The visits have been organised to patch up a relationship strained by ministers' efforts to force the firms to cut the prices of the drugs they sell to the NHS, according to the documents.

In any of these "according to documents obtained by. . ." cases, you have to ask cui bono? Roche and Novartis have not made these threats publicly, so this could be a leak from them to apply more pressure to the government. Or it could be a leak from inside the NHS, in order to make the companies look bad. I would be inclined to not pay attention to any of the public statements on this issue from either side - the real story will take place out of the headlines, unless someone spills some more meeting minutes.

Either way, I think it's unlikely that this would be followed through - but neither is it completely impossible, either, which is what makes it a reasonably effective move.

Comments (22) + TrackBacks (0) | Category: Business and Markets | Regulatory Affairs


COMMENTS

1. Indy on April 13, 2010 10:45 AM writes...

Well, it looks like Roche changed its tune very quickly... Wonder why.

See http://www.biospace.com/news_story.aspx?NewsEntityId=176543&Source=TopBreaking

Permalink to Comment

2. sgcox on April 13, 2010 11:03 AM writes...

“Never believe anything in politics until it has been officially denied.”
Otto von Bismarck

Permalink to Comment

3. Sili on April 13, 2010 12:09 PM writes...

According to Brian Cox the UK govnmt. doesn't like funding research.

But I'm sure they'll bend to the companies anyway.

Personally, I have to say that it's a bad show of ethics to oppose trial regulation.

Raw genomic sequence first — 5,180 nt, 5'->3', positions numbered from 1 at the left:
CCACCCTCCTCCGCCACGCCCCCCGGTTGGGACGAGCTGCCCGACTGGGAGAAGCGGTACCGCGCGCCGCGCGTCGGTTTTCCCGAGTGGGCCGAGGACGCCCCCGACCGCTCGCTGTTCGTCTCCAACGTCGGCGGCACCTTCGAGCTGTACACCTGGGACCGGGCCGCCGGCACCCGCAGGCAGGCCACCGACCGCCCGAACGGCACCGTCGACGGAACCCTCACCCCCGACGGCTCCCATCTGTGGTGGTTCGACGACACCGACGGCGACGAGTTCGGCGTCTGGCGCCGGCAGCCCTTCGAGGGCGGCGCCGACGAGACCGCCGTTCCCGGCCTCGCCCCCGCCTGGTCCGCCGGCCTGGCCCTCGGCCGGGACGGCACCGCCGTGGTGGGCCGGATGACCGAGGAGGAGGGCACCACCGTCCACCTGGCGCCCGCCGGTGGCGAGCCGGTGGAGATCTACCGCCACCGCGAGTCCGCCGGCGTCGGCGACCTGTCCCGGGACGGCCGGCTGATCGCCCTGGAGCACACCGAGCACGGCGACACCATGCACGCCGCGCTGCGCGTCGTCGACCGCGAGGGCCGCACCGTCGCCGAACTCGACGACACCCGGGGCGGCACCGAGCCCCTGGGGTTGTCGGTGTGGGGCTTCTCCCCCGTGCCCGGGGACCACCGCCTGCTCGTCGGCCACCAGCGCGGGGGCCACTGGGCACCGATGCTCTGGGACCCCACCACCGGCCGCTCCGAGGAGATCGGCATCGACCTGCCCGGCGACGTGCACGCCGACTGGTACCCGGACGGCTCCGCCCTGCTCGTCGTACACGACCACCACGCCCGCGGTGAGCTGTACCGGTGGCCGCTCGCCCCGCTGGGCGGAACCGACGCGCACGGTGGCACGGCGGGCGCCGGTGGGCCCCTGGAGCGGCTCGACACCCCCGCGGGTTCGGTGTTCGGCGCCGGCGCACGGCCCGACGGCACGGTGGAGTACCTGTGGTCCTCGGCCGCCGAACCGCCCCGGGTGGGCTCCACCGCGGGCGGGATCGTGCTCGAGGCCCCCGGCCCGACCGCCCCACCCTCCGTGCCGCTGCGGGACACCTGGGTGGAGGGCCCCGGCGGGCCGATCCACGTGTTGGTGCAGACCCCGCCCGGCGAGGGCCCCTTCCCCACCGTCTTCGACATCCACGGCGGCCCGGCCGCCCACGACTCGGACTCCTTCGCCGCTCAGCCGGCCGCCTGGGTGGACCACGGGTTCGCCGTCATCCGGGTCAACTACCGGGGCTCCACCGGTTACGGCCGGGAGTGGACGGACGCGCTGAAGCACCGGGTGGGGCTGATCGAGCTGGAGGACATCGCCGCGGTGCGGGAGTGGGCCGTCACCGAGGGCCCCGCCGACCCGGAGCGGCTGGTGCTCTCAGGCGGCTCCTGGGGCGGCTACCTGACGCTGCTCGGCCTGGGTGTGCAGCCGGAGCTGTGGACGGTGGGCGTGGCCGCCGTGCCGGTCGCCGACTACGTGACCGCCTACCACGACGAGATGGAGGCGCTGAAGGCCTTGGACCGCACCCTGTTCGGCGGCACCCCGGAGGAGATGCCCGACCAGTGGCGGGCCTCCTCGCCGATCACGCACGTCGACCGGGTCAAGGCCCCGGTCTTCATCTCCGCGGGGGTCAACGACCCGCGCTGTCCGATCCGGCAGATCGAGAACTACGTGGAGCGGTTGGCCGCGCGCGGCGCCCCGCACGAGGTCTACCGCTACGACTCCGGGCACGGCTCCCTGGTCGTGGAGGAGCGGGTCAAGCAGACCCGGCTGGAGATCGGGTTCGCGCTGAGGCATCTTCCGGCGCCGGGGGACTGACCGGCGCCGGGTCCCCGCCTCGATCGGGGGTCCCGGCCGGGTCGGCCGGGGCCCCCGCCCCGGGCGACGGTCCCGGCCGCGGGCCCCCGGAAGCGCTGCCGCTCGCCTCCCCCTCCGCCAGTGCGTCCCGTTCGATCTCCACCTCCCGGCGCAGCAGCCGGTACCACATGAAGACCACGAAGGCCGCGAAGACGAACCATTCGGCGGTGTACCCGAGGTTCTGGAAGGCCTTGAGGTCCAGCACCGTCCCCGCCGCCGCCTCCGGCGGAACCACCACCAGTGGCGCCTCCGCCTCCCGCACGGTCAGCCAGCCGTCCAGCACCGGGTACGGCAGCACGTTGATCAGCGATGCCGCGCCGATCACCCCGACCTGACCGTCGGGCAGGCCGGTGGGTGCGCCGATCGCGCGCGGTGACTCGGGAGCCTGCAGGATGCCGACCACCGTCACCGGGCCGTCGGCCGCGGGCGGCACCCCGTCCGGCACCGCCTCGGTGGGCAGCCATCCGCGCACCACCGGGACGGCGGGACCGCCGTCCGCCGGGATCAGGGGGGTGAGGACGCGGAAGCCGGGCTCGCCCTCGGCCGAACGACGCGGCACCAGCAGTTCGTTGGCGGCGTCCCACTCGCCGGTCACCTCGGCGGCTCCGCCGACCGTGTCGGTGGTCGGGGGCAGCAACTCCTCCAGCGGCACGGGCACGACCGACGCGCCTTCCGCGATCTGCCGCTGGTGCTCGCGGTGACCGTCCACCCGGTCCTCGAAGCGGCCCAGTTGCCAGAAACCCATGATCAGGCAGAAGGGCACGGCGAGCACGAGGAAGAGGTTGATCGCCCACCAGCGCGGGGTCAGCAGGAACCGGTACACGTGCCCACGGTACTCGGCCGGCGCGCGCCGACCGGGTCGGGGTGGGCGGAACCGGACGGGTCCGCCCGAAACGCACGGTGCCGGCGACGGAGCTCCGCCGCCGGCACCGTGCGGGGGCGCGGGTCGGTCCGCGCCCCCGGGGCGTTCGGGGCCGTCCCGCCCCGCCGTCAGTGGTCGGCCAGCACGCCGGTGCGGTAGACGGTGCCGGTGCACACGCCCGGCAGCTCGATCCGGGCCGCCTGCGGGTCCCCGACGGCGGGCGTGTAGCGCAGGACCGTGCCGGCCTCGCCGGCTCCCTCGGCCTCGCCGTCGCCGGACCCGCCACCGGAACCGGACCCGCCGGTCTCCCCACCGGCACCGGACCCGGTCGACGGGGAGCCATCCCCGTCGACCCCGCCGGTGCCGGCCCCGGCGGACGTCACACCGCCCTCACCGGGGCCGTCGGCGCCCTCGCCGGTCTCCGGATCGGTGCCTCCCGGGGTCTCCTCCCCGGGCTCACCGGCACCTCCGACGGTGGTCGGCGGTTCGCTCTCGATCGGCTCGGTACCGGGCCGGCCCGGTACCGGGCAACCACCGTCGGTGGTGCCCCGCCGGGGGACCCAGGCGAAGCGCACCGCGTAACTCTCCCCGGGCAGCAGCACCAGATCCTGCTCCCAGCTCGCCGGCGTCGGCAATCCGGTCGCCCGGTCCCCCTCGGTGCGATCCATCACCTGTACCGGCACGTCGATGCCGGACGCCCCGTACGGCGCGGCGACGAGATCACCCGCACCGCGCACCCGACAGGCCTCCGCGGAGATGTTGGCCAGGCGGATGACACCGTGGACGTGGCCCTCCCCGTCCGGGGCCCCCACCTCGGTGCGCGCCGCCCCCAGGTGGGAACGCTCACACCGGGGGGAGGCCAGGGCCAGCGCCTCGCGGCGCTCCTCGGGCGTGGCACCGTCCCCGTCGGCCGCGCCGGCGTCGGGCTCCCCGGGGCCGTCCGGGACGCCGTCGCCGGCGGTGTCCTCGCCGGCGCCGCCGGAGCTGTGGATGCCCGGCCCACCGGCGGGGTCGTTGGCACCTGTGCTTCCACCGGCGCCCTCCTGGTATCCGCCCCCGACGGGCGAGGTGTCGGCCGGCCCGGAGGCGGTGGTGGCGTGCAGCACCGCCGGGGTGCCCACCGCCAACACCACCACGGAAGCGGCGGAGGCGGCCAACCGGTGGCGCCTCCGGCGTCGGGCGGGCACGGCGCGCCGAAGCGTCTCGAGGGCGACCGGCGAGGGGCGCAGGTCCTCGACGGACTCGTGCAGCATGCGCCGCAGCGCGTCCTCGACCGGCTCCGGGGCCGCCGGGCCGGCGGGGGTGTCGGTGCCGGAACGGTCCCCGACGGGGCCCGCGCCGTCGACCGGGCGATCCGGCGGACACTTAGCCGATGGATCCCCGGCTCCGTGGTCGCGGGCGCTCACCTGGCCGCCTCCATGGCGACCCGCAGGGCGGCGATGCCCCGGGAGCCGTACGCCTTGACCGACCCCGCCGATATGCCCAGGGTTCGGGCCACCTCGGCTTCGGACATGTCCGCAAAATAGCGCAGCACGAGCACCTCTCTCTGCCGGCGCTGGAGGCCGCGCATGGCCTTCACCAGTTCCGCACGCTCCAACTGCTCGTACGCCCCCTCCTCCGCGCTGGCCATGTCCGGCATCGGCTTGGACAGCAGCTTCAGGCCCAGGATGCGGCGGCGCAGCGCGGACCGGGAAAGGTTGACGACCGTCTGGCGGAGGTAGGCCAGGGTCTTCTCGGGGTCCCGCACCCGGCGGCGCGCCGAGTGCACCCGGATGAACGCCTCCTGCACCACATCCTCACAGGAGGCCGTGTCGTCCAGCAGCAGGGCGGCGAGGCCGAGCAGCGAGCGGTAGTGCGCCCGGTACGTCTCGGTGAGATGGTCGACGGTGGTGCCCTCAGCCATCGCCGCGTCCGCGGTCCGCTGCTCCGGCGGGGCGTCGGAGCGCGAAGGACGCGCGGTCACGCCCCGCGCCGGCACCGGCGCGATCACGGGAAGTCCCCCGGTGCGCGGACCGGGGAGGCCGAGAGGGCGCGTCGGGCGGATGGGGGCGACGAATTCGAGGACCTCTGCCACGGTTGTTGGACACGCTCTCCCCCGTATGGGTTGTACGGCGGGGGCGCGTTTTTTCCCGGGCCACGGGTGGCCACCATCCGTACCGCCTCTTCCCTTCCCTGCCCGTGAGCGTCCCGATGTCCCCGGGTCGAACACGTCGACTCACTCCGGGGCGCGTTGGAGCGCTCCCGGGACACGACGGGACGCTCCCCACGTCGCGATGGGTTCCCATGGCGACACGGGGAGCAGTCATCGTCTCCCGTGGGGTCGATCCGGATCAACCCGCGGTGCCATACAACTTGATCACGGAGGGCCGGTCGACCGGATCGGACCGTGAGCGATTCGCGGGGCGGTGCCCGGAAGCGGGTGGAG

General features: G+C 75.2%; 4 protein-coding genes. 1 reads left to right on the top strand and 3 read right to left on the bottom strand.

Secondly, 5000 jobs? In a country of 60 million people? Talk about undue influence.

Permalink to Comment

4. dearieme on April 13, 2010 12:17 PM writes...

"ministers have been conducting a vigorous charm offensive...": one recent cabinet minister said something like "John and I conducted a charm offensive - I tried charm and he was offensive".

Permalink to Comment

5. Andrew on April 13, 2010 12:46 PM writes...

Derek,
Don’t forget we have a General Election going on at the moment, this leak could be aimed at the voters “ look we are being nasty to big Pharma...vote for us”. There is also (as part of said election) a lot of concern about Tax rises, as Industry and Commerce is already complaining and threatening to leave the UK, this could be a pre-emptive move by the companies in advance of the result

Permalink to Comment

6. petros on April 13, 2010 1:17 PM writes...

And Roche axed its UK-based (successful) R&D centre some years back, which was responsible for most of its antivirals and the first synthetic kinase inhibitors. A few chemists had brief sojourns in Paolo Alto

Permalink to Comment

7. gamer on April 13, 2010 3:43 PM writes...

The UK has been making it harder and harder to continue to do drug discovery & development for years. Other companies have considered stopping work there for some time, and to an extent have indeed moved efforts from the UK to other venues due to increases in government regulations, oversight and restrictions on return of investement.

Neither Roch nor Novartis are likely to completely remove themselves from the UK, but they certainly can decrease their efforts there. I'm surprised that more cdompanies haven't already done so.

Permalink to Comment